Pair programming sucks. That's okay.

The only thing worse than pair programming is NOT pair programming.

Pair programming is fundamentaly as simple as it sounds, but in practice it has many layers.

You know, one way to look at Agile is to observe that it’s simply an attitude that recognizes that software is done by real people who have complicated personalities. Tasks don’t get done just because they’re next up on the Gantt chart, they get done because a human person has his or her head together enough to think clearly and figure them out.

That’s the nature of creative work. Thus, you’ll often find that production doesn’t equal resources multiplied by time on task. If you care about your project, cultivate the conditions that help yourself and others do their best work. And pairing, done well, helps bring about such conditions.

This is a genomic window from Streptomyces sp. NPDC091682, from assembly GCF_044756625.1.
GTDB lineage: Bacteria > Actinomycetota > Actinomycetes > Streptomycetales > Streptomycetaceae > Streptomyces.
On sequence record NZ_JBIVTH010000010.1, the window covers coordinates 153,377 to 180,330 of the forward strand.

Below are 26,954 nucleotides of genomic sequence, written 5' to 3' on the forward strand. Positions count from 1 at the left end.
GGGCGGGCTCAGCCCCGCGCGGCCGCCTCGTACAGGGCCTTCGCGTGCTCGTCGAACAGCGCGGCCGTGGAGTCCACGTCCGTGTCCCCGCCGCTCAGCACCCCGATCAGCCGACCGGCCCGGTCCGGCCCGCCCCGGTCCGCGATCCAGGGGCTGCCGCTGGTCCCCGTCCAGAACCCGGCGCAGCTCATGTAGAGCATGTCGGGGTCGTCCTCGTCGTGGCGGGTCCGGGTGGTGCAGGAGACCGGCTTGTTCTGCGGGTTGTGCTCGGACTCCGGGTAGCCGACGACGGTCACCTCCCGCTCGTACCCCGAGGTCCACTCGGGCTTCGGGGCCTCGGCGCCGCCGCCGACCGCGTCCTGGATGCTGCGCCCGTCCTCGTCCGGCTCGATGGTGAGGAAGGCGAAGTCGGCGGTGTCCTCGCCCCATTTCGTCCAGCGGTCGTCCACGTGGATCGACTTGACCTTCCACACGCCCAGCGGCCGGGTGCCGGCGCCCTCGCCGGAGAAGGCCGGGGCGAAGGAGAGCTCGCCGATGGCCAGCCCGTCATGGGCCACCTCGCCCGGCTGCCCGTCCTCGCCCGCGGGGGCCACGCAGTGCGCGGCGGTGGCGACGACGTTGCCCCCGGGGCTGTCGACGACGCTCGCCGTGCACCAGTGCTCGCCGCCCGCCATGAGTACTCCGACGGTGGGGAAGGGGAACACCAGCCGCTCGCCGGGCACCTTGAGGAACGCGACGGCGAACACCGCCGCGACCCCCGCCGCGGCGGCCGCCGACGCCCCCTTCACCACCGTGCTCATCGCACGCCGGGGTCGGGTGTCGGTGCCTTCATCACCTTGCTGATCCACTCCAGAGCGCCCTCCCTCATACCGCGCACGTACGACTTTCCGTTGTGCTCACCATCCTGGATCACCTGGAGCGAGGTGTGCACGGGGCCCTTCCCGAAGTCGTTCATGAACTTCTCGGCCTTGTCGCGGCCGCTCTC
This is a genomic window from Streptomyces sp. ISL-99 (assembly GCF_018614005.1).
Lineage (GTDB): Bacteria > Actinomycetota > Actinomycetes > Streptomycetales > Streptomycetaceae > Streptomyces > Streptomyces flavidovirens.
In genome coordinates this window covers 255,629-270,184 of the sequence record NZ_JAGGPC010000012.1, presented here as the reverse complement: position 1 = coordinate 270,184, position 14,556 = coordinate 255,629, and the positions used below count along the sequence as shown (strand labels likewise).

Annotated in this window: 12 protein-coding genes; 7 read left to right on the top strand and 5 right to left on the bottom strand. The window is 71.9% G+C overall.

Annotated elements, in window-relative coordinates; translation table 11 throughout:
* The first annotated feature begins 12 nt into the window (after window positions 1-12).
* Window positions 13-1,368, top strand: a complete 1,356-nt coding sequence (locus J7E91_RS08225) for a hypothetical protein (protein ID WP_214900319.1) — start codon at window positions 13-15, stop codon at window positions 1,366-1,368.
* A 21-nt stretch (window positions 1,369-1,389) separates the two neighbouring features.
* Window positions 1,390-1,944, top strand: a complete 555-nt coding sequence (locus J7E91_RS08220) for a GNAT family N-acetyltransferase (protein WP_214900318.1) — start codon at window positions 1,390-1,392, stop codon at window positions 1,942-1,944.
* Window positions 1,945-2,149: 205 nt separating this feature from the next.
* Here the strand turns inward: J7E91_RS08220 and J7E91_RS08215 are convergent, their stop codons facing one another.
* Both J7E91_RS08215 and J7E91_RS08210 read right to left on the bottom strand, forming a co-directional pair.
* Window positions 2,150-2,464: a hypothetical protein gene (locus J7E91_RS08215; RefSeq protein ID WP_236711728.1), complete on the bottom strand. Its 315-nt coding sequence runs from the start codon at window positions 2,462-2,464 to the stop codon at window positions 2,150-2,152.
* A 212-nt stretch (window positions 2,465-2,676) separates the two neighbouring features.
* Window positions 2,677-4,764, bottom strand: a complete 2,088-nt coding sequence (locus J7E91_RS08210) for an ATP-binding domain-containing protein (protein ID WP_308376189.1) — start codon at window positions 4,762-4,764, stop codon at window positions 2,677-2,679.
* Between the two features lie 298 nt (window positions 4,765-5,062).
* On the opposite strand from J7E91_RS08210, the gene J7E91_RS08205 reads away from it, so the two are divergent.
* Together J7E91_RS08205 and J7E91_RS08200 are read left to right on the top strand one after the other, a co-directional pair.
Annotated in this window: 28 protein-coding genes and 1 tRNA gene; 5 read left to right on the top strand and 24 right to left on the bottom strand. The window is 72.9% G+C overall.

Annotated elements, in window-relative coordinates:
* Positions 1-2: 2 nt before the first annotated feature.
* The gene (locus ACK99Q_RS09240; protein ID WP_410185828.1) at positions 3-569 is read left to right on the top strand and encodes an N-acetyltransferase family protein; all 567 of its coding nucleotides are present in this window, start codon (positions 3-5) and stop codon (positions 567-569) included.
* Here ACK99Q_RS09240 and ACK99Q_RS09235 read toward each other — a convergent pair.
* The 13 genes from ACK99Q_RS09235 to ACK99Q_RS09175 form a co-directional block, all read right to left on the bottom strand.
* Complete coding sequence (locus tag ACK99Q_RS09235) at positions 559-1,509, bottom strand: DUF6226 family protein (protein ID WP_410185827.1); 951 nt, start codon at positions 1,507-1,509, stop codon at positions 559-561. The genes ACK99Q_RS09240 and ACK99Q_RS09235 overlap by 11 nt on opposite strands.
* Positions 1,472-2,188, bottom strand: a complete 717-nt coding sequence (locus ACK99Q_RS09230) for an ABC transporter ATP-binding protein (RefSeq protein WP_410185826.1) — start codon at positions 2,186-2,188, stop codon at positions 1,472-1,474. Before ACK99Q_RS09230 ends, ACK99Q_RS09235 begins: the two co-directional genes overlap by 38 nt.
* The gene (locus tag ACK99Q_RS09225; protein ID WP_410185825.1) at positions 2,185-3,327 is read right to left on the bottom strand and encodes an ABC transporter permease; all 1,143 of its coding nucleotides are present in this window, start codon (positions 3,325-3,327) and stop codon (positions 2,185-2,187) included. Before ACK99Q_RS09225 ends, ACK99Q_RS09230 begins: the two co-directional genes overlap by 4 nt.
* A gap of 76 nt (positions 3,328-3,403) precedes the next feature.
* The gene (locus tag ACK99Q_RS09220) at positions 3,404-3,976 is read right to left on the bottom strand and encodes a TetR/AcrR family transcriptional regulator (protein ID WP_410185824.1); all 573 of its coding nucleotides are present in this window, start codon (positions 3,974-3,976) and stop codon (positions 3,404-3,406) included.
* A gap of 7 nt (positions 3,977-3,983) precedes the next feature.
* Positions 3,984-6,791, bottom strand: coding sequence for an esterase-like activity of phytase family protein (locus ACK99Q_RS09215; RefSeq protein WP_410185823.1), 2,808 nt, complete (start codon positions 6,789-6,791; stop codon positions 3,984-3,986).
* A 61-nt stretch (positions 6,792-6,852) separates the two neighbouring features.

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Faith-Based Software Development

How do you know that? Are you sure? Why?

Yesterday, while discussing a particularly difficult team-energy kind of problem, something led me to identify their methodology as “faith-based.” Everyone laughed, and they immediately got my point. Faith in a process is really no way to run a development shop.

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